ANTXR1 PROVIDES A NEW METHOD OF DRUG DELIVERY
Szot et al in 2018 found that nonmalignant stromal cells can promote tumor growth, accounting for 90% of the mass of solid tumors, but they can also be used to improve cancer treatment. This study identified the monomethyl auristatin E (MMAE)-linked antibody–drug conjugate (ADC) of ANTXR1. Anti-ANTXR1 ADC stimulates strong anticancer activity through an unexpected killing mechanism (DAaRTS; drug activation and matrix release), that is, the tumor microenvironment locates the active drug at the tumor site. After ADC prodrugs are removed from circulation, tumor-associated stromal cells release active MMAE-free drugs, killing nearby proliferating tumor cells in a nontargeted way. In preclinical studies, ADC therapy is well tolerated, which can induce regression and often eradication of many types of solid tumors, prevent metastatic growth and prolong overall survival. McCann et al also verified this claim. By using ANTXR1-positive tumor matrix for targeted drug activation, these studies revealed a potential drug delivery pathway that can enhance the treatment of many types of cancer.
The arrival of targeted immunotherapy has resulted in treatment of malignant tumors entering a new era. The discovery of multiple therapeutic targets brings multiple treatments. Keynote059, Keynote061, Keynote 062, attraction02 and other studies have repeatedly verified the effectiveness of programmed death (PD)-1 therapy. In addition indoleamine 2, 3-dioxygenase, T cell immunoglobulin-and mucin-domain-containing molecule-3 and lymphocyte-activation gene 3 have been found as functional biomarkers similar to PD-1, and their expression was related to the overall survival. ANTXR1 is one of the best potential therapeutic targets, which not only plays an important role in gastric, lung, bowel and breast cancer, but also brings new methods of drug delivery. However, our understanding of ANTXR1 is still in its infancy, and more research is needed to explore its role. Challenges should be resolved, such as: Whether ANTXR1-CAR-T cells can be used in more cancers; whether inhibition of ANTXR1 can inhibit tumor pathological angiogenesis, and whether there is a deeper relationship between ANTXR1 and VEGF and HER2; and whether there is a deeper relationship between ANTXR1 and PD-1. How to bring research to the clinic and achieve survival benefit for patients are the real value and ultimate goals of research.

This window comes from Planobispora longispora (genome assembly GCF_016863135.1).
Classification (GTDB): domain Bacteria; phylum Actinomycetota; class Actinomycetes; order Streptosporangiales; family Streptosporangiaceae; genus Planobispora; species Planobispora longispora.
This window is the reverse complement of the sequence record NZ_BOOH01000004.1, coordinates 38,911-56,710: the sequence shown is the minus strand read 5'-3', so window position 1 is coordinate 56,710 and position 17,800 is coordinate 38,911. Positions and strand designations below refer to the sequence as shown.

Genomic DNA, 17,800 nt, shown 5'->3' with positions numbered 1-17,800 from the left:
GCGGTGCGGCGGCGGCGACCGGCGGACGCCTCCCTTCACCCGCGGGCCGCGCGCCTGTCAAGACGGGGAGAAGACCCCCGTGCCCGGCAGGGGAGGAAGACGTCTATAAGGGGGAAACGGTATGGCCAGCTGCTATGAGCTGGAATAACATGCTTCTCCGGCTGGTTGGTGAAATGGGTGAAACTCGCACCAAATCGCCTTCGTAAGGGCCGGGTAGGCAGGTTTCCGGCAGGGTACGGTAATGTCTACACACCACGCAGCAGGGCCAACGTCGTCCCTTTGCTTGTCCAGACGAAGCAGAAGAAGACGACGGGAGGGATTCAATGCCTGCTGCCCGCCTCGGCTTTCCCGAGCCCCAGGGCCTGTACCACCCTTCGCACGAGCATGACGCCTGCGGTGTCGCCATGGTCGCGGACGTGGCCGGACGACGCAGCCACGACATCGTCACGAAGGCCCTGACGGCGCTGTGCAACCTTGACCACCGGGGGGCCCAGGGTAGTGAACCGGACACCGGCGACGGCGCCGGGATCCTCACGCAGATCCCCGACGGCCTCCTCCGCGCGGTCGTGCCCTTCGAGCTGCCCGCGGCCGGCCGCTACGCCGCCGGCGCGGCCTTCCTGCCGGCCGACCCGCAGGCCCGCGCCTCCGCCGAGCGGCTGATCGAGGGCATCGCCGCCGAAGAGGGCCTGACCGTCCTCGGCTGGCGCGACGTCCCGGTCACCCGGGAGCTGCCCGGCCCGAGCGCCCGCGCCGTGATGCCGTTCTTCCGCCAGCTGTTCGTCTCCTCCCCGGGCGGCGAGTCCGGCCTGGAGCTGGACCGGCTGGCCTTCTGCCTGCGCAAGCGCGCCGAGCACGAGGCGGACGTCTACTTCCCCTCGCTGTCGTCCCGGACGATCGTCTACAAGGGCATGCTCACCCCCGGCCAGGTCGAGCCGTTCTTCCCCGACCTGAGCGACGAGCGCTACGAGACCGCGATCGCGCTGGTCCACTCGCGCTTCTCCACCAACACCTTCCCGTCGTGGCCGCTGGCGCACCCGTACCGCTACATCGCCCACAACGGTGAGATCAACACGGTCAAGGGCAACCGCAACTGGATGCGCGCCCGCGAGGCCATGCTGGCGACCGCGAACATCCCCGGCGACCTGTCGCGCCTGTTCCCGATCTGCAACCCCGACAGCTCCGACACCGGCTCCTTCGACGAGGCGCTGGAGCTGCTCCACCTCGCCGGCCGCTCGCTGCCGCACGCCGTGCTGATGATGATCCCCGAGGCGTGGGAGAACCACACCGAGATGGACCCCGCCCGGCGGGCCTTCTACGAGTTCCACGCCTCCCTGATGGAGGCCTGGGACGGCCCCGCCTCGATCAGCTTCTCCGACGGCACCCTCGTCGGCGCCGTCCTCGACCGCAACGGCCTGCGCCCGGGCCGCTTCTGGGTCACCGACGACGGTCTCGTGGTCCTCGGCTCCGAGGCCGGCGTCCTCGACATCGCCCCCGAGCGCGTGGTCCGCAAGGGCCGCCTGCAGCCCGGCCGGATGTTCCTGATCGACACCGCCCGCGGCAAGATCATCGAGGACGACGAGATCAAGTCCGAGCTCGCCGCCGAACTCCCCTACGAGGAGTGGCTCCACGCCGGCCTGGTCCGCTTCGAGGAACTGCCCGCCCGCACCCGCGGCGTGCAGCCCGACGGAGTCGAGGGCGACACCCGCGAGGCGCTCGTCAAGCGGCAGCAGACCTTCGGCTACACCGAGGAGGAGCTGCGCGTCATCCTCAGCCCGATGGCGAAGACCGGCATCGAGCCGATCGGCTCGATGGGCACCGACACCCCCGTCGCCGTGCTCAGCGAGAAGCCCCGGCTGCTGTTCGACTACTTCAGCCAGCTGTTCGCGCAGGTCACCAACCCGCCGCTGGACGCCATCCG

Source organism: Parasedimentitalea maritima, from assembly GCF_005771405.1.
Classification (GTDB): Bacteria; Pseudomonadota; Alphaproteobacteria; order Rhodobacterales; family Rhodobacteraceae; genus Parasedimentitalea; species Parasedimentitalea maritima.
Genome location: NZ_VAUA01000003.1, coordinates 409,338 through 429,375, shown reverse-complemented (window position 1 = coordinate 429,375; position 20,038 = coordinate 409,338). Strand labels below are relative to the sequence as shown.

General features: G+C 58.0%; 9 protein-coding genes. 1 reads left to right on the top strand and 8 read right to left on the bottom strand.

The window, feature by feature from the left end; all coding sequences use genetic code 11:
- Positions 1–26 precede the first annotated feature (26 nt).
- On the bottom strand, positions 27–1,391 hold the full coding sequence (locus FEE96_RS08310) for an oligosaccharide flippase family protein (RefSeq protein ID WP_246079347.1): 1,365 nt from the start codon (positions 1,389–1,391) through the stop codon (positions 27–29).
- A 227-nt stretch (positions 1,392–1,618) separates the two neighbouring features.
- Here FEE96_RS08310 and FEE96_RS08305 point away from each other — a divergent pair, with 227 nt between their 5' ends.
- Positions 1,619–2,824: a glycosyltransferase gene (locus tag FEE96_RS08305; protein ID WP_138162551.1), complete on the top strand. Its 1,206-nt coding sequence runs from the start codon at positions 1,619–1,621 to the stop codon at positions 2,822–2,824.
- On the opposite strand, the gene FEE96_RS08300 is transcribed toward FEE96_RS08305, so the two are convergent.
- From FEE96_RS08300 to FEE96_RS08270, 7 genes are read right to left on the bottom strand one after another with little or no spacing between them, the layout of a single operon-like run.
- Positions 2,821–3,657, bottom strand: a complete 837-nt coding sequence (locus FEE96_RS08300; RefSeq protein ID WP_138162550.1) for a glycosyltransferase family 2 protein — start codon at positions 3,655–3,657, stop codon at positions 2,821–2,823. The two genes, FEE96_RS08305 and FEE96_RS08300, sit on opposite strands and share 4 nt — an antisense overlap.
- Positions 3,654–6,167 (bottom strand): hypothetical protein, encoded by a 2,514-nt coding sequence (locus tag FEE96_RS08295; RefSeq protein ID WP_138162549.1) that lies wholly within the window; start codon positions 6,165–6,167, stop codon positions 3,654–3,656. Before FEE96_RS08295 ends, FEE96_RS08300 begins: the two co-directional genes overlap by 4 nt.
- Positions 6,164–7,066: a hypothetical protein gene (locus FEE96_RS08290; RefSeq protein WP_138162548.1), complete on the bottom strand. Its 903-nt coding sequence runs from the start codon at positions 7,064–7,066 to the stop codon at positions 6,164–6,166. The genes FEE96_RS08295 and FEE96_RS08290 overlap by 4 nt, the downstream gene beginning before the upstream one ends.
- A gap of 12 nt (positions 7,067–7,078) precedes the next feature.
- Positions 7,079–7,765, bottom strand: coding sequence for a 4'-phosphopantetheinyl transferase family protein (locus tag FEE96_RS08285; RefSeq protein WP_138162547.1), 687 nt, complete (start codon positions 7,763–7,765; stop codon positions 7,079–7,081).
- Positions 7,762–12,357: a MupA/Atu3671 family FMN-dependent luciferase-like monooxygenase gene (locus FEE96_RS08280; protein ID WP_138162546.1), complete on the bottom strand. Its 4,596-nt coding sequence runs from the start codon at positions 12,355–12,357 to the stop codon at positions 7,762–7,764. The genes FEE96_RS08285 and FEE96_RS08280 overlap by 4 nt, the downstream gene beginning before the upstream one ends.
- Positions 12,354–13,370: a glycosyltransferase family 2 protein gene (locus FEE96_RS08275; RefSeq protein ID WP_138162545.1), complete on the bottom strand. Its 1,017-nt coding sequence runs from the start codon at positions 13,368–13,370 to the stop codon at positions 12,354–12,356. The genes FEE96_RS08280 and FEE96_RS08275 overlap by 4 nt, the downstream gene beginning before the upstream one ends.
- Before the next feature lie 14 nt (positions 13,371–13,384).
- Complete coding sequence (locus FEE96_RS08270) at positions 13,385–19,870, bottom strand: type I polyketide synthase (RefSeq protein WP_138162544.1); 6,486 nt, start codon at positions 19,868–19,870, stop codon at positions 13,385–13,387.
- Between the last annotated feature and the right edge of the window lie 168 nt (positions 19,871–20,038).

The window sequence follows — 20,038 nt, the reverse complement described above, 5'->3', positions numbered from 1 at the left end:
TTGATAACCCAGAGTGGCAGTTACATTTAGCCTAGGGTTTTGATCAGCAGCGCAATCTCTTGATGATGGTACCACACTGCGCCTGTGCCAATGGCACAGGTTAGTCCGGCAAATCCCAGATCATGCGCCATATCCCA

P-Reviewer: Hudler P S-Editor: Zhang H L-Editor: Filipodia P-Editor: Li JH
Donato EM, Fernández-Zarzoso M, De La Rubia J. Immunotherapy for the treatment of Hodgkin lymphoma.Expert Rev Hematol. 2017;10:417-423.
Brahmer JR, Tykodi SS, Chow LQ, Hwu WJ, Topalian SL, Hwu P, Drake CG, Camacho LH, Kauh J, Odunsi K, Pitot HC, Hamid O, Bhatia S, Martins R, Eaton K, Chen S, Salay TM, Alaparthy S, Grosso JF, Korman AJ, Parker SM, Agrawal S, Goldberg SM, Pardoll DM, Gupta A, Wigginton JM. Safety and activity of anti-PD-L1 antibody in patients with advanced cancer.N Engl J Med. 2012;366:2455-2465.
Hodi FS, O'Day SJ, McDermott DF, Weber RW, Sosman JA, Haanen JB, Gonzalez R, Robert C, Schadendorf D, Hassel JC, Akerley W, van den Eertwegh AJ, Lutzky J, Lorigan P, Vaubel JM, Linette GP, Hogg D, Ottensmeier CH, Lebbé C, Peschel C, Quirt I, Clark JI, Wolchok JD, Weber JS, Tian J, Yellin MJ, Nichol GM, Hoos A, Urba WJ. Improved survival with ipilimumab in patients with metastatic melanoma.N Engl J Med. 2010;363:711-723.
Marrelli D, Polom K, Pascale V, Vindigni C, Piagnerelli R, De Franco L, Ferrara F, Roviello G, Garosi L, Petrioli R, Roviello F. Strong Prognostic Value of Microsatellite Instability in Intestinal Type Non-cardia Gastric Cancer.Ann Surg Oncol. 2016;23:943-950.
Liu JB, Jian T, Yue C, Chen D, Chen W, Bao TT, Liu HX, Cao Y, Li WB, Yang Z, Hoffman RM, Yu C. Chemo-resistant Gastric Cancer Associated Gene Expression Signature: Bioinformatics Analysis Based on Gene Expression Omnibus.Anticancer Res. 2019;39:1689-1698.
Sergeeva OA, van der Goot FG. Converging physiological roles of the anthrax toxin receptors.F1000Res. 2019;8.
Hu K, Olsen BR, Besschetnova TY. Cell autonomous ANTXR1-mediated regulation of extracellular matrix components in primary fibroblasts.Matrix Biol. 2017;62:105-114.
Besschetnova TY, Ichimura T, Katebi N, St Croix B, Bonventre JV, Olsen BR. Regulatory mechanisms of anthrax toxin receptor 1-dependent vascular and connective tissue homeostasis.Matrix Biol. 2015;42:56-73.
Jiang Q, Qin X, Yoshida CA, Komori H, Yamana K, Ohba S, Hojo H, Croix BS, Kawata-Matsuura VKS, Komori T. Antxr1, Which is a Target of Runx2, Regulates Chondrocyte Proliferation and Apoptosis.Int J Mol Sci. 2020;21.